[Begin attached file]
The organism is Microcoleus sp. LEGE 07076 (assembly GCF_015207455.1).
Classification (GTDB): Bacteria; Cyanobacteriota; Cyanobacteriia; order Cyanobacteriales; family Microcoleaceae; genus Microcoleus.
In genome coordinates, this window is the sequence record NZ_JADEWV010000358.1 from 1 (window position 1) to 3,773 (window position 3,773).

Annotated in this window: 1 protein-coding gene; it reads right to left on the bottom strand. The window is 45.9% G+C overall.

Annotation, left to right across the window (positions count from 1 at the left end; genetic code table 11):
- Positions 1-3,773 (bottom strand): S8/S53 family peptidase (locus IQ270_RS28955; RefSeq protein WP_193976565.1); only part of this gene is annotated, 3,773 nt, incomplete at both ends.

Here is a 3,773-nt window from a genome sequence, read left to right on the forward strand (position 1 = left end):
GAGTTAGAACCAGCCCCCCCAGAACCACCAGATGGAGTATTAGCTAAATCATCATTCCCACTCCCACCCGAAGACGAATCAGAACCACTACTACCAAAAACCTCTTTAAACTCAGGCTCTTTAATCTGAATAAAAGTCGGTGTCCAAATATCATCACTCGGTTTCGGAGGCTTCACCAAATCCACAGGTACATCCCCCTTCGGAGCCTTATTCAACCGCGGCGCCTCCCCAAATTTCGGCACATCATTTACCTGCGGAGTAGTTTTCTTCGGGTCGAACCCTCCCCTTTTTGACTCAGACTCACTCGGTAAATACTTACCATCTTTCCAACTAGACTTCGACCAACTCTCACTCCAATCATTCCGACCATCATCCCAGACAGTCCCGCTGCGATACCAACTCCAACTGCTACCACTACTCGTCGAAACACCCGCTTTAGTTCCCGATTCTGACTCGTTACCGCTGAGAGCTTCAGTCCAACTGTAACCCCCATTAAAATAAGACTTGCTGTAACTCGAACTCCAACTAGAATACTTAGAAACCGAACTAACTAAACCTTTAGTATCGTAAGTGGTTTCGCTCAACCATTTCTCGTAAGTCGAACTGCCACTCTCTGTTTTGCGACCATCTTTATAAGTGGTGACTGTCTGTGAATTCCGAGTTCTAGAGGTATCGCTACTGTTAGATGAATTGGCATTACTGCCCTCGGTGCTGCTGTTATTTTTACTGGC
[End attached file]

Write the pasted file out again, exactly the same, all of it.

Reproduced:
The organism is Microcoleus sp. LEGE 07076 (assembly GCF_015207455.1).
Classification (GTDB): Bacteria; Cyanobacteriota; Cyanobacteriia; order Cyanobacteriales; family Microcoleaceae; genus Microcoleus.
In genome coordinates, this window is the sequence record NZ_JADEWV010000358.1 from 1 (window position 1) to 3,773 (window position 3,773).

Annotated in this window: 1 protein-coding gene; it reads right to left on the bottom strand. The window is 45.9% G+C overall.

Annotation, left to right across the window (positions count from 1 at the left end; genetic code table 11):
- Positions 1-3,773 (bottom strand): S8/S53 family peptidase (locus IQ270_RS28955; RefSeq protein WP_193976565.1); only part of this gene is annotated, 3,773 nt, incomplete at both ends.

Here is a 3,773-nt window from a genome sequence, read left to right on the forward strand (position 1 = left end):
GAGTTAGAACCAGCCCCCCCAGAACCACCAGATGGAGTATTAGCTAAATCATCATTCCCACTCCCACCCGAAGACGAATCAGAACCACTACTACCAAAAACCTCTTTAAACTCAGGCTCTTTAATCTGAATAAAAGTCGGTGTCCAAATATCATCACTCGGTTTCGGAGGCTTCACCAAATCCACAGGTACATCCCCCTTCGGAGCCTTATTCAACCGCGGCGCCTCCCCAAATTTCGGCACATCATTTACCTGCGGAGTAGTTTTCTTCGGGTCGAACCCTCCCCTTTTTGACTCAGACTCACTCGGTAAATACTTACCATCTTTCCAACTAGACTTCGACCAACTCTCACTCCAATCATTCCGACCATCATCCCAGACAGTCCCGCTGCGATACCAACTCCAACTGCTACCACTACTCGTCGAAACACCCGCTTTAGTTCCCGATTCTGACTCGTTACCGCTGAGAGCTTCAGTCCAACTGTAACCCCCATTAAAATAAGACTTGCTGTAACTCGAACTCCAACTAGAATACTTAGAAACCGAACTAACTAAACCTTTAGTATCGTAAGTGGTTTCGCTCAACCATTTCTCGTAAGTCGAACTGCCACTCTCTGTTTTGCGACCATCTTTATAAGTGGTGACTGTCTGTGAATTCCGAGTTCTAGAGGTATCGCTACTGTTAGATGAATTGGCATTACTGCCCTCGGTGCTGCTGTTATTTTTACTGGC